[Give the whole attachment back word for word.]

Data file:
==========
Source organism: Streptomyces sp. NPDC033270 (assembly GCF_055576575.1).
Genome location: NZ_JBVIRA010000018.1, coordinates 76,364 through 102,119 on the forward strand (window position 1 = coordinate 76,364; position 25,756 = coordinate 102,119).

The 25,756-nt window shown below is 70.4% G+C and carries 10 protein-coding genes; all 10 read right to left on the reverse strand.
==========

Source organism: Streptomyces sp. NPDC033270 (assembly GCF_055576575.1).
Genome location: NZ_JBVIRA010000018.1, coordinates 76,364 through 102,119 on the forward strand (window position 1 = coordinate 76,364; position 25,756 = coordinate 102,119).

The 25,756-nt window shown below is 70.4% G+C and carries 10 protein-coding genes; all 10 read right to left on the reverse strand.